The Contortionist - Clairvoyant album review

The crystal ball reveals a bright future for the US proggers

The Contortionist - Clairvoyant album artwork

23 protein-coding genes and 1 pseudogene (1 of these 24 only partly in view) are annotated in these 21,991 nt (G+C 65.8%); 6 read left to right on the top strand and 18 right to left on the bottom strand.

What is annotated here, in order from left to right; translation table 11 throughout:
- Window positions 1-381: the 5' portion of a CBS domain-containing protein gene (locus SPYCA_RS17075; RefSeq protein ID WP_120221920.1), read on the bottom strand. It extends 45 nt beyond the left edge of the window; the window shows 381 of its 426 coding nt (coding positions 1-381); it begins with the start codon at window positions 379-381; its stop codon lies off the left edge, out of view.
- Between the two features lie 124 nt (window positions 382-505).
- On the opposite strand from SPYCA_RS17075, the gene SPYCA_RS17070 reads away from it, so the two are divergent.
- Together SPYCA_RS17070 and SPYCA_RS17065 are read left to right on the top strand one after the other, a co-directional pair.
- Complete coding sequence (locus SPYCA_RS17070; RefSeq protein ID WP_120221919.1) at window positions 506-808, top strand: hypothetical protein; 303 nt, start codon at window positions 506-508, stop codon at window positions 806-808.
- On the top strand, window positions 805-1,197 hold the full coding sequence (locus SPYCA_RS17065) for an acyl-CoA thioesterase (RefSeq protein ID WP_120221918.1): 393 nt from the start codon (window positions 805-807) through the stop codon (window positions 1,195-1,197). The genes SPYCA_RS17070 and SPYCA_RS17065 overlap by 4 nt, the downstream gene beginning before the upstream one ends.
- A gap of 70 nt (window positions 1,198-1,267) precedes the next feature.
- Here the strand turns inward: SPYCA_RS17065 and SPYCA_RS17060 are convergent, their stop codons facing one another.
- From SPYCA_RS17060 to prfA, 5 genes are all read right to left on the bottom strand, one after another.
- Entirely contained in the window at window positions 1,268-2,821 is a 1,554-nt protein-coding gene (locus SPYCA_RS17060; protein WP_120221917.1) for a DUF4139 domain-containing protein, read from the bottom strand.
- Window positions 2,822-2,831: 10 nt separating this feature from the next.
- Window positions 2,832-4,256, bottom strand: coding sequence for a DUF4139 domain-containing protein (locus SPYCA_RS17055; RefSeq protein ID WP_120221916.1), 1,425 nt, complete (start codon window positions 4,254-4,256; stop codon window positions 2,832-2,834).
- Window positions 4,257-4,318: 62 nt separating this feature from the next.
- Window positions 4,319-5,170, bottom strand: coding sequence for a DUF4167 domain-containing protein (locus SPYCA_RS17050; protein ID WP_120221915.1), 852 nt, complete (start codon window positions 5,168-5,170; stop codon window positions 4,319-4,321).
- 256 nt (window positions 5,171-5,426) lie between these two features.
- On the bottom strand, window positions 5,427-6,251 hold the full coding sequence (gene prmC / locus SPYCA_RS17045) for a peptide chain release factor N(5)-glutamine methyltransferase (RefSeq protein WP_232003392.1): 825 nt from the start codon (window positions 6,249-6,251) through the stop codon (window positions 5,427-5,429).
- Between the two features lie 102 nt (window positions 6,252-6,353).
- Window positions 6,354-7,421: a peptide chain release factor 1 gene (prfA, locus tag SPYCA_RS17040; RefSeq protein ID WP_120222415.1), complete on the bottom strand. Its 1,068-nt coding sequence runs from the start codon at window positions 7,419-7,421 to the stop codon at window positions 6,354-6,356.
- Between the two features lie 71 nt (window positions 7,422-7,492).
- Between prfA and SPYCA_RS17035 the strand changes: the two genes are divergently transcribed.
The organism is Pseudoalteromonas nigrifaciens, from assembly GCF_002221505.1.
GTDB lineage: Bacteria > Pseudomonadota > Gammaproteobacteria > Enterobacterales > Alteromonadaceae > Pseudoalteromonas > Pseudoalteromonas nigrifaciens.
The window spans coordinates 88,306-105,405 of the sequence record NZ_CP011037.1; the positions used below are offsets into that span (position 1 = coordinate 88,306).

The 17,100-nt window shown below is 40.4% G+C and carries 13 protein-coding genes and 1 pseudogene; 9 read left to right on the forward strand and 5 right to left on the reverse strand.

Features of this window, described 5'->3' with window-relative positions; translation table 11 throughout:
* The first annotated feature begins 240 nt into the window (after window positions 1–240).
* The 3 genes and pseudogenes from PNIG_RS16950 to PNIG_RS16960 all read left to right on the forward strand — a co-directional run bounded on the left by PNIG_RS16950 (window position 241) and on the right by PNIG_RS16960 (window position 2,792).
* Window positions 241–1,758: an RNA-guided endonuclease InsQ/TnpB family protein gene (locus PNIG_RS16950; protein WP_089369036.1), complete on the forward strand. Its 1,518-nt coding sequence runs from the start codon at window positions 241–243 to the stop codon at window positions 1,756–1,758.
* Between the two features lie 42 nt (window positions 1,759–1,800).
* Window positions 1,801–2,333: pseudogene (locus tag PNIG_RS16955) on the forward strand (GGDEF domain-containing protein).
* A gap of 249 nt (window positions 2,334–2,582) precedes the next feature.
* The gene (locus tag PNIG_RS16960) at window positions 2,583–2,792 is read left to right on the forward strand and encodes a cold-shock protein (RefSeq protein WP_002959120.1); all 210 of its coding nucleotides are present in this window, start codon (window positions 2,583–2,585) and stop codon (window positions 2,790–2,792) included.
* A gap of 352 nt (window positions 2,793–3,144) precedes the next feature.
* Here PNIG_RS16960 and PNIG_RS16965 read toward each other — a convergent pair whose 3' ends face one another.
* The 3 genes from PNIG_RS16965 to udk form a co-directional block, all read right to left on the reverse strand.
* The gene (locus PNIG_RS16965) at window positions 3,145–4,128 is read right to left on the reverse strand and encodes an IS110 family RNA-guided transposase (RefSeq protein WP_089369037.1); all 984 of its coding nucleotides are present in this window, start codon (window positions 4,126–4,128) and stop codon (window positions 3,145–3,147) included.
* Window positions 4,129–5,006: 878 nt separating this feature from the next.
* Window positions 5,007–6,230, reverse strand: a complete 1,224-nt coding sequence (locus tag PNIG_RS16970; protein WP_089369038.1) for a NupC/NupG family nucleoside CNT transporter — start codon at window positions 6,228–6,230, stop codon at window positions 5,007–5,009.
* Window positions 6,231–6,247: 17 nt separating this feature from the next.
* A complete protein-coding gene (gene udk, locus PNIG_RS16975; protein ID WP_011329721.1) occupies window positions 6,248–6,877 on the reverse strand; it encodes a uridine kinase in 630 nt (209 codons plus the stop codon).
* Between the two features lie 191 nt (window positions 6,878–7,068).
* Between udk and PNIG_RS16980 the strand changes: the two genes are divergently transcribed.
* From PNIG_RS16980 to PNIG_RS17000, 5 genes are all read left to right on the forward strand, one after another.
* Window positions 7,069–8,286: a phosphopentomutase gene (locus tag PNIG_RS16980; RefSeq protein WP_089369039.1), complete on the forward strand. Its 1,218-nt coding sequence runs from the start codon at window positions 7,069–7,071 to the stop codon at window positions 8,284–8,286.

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The Contortionist have always aspired to something grander than being just another progressive metal band, and on Clairvoyant there’s an eclecticism and wariness about scene clichés that will resonate with fans of the genre looking for a break from the norm. Though they’re primarily known for their tours with so-called ‘djent’ progressive metal bands like TesseracT and Periphery, there’s barely a djent in sight here. In fact, as on the sweeping climax of Return To Earth or the Deftones-like crescendo of Relapse, much of the riffing is atmospheric metal that has more in common with post-metal than tech metal. There’s even a pretty substantial flirt with shoegaze on the title track, although those sorts of guitar textures have been creeping into a lot of progressive metal over the last few years. Combined with some gauzy synth textures, the feel is almost that of early-2000s Porcupine Tree. Indeed, on The Center, there’s a strong Deadwing vibe to the track. While it’s perhaps not the most revelatory album you’ll hear this year, Clairvoyant is the sound of The Contortionist realising their ambition far more clearly than ever before, and the result is a record with scarcely a bad song on it.